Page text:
In your fridge, it’s not just beef that has an impact. The average UAE resident produces 2.7 kilograms of waste per day, according to Dubai Carbon, in both food and packaging. It is estimated about Dh13 billion worth of food is wasted by businesses and consumers in the country. Here, there is much families can do to reduce, including cooking at home, buying locally produced food and using reusable shopping bags. Also consider the footprint of what you’re consuming: all processes considered, from production to transportation, two cups of coffee a day contributes 310kg to annual greenhouse gas emissions, while three to five 75g servings of lamb will see a person accumulate a whopping 904kg, the equivalent of driving a regular petrol car 3,712km.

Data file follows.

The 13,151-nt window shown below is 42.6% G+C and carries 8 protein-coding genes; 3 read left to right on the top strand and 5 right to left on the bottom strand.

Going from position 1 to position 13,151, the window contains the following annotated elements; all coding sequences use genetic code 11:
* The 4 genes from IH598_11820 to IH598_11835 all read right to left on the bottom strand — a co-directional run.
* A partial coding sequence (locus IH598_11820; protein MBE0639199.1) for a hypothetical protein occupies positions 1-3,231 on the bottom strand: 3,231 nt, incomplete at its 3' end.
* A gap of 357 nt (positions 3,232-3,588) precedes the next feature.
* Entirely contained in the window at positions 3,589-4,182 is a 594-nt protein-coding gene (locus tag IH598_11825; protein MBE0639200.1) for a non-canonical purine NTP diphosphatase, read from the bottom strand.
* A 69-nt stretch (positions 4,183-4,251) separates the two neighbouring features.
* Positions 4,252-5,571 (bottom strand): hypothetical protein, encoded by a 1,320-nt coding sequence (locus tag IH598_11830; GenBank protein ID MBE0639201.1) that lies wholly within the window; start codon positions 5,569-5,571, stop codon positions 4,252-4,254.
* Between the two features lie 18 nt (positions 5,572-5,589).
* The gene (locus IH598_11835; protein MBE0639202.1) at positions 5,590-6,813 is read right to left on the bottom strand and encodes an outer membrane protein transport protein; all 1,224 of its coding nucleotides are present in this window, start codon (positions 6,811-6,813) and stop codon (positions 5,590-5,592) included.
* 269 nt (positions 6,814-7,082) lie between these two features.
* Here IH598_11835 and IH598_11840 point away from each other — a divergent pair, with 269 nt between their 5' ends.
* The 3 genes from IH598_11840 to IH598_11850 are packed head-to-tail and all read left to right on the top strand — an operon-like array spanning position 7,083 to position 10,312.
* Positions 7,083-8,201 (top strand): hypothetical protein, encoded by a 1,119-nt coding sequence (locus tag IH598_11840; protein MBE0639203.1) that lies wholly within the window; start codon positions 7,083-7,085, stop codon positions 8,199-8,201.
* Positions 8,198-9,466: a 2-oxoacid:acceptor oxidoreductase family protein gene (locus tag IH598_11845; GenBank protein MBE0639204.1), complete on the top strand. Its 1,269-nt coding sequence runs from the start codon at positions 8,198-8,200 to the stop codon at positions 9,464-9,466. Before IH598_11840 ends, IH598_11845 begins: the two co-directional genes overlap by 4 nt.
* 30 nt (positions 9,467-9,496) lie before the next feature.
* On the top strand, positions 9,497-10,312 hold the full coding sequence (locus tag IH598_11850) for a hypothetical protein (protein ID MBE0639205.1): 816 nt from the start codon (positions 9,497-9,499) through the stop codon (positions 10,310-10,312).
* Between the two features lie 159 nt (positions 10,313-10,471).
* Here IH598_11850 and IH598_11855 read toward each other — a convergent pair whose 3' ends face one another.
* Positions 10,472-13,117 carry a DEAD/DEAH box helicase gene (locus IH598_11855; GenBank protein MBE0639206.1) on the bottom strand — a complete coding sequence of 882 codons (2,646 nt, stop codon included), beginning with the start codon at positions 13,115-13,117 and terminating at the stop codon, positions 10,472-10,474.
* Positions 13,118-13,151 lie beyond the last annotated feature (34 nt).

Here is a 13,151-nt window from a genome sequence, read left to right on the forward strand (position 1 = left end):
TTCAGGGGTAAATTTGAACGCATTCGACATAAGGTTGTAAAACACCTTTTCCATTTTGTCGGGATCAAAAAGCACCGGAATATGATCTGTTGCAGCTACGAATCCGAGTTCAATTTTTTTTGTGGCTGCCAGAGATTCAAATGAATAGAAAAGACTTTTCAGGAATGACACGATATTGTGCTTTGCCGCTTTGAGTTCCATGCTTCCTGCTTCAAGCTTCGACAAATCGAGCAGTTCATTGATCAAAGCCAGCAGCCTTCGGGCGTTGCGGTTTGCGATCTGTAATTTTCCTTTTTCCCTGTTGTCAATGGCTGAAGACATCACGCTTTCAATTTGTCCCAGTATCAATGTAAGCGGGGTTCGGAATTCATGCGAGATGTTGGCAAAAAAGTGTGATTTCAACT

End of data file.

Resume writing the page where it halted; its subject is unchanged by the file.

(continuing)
The challenges may seem huge, but change is afoot and many UAE start-ups are now making it easier with eco-friendly alternatives for the home – from chemical-free cleaning products to plastic-free toiletries. It will take a massive collective effort, but even small changes can make a difference, particularly when it comes to travel, says Ritschel. So next time you're booking your holiday, why not choose economy over business, take direct flights (as take-off is the most fuel-consumptive process) and pick a closer-to-home destination, such as Sri Lanka over Bali? We're in the right place for it, after all.
To work out your family's carbon footprint, visit www.carbonfootprint.com